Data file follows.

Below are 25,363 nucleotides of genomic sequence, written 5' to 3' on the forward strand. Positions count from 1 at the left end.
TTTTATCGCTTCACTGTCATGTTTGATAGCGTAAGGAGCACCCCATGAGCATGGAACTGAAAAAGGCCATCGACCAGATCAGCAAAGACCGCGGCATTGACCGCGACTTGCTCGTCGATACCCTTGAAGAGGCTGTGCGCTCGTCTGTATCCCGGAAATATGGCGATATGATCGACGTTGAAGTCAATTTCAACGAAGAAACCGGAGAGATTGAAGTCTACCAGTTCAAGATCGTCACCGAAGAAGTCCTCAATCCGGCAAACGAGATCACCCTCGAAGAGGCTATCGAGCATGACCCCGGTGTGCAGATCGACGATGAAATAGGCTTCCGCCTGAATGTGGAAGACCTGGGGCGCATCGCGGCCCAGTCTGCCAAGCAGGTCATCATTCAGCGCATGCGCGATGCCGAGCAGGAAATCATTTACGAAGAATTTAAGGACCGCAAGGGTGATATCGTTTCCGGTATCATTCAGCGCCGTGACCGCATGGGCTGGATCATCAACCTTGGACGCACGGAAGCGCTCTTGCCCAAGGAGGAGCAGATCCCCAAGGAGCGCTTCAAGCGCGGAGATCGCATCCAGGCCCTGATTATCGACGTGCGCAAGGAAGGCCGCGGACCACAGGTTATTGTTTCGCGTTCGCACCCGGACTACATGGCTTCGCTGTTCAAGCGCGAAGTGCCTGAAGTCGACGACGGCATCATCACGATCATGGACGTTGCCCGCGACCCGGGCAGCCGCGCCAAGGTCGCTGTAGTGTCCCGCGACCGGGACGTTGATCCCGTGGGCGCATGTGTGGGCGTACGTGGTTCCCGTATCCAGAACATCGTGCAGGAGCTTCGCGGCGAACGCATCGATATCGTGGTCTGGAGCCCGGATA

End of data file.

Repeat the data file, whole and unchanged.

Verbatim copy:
Below are 25,363 nucleotides of genomic sequence, written 5' to 3' on the forward strand. Positions count from 1 at the left end.
TTTTATCGCTTCACTGTCATGTTTGATAGCGTAAGGAGCACCCCATGAGCATGGAACTGAAAAAGGCCATCGACCAGATCAGCAAAGACCGCGGCATTGACCGCGACTTGCTCGTCGATACCCTTGAAGAGGCTGTGCGCTCGTCTGTATCCCGGAAATATGGCGATATGATCGACGTTGAAGTCAATTTCAACGAAGAAACCGGAGAGATTGAAGTCTACCAGTTCAAGATCGTCACCGAAGAAGTCCTCAATCCGGCAAACGAGATCACCCTCGAAGAGGCTATCGAGCATGACCCCGGTGTGCAGATCGACGATGAAATAGGCTTCCGCCTGAATGTGGAAGACCTGGGGCGCATCGCGGCCCAGTCTGCCAAGCAGGTCATCATTCAGCGCATGCGCGATGCCGAGCAGGAAATCATTTACGAAGAATTTAAGGACCGCAAGGGTGATATCGTTTCCGGTATCATTCAGCGCCGTGACCGCATGGGCTGGATCATCAACCTTGGACGCACGGAAGCGCTCTTGCCCAAGGAGGAGCAGATCCCCAAGGAGCGCTTCAAGCGCGGAGATCGCATCCAGGCCCTGATTATCGACGTGCGCAAGGAAGGCCGCGGACCACAGGTTATTGTTTCGCGTTCGCACCCGGACTACATGGCTTCGCTGTTCAAGCGCGAAGTGCCTGAAGTCGACGACGGCATCATCACGATCATGGACGTTGCCCGCGACCCGGGCAGCCGCGCCAAGGTCGCTGTAGTGTCCCGCGACCGGGACGTTGATCCCGTGGGCGCATGTGTGGGCGTACGTGGTTCCCGTATCCAGAACATCGTGCAGGAGCTTCGCGGCGAACGCATCGATATCGTGGTCTGGAGCCCGGATA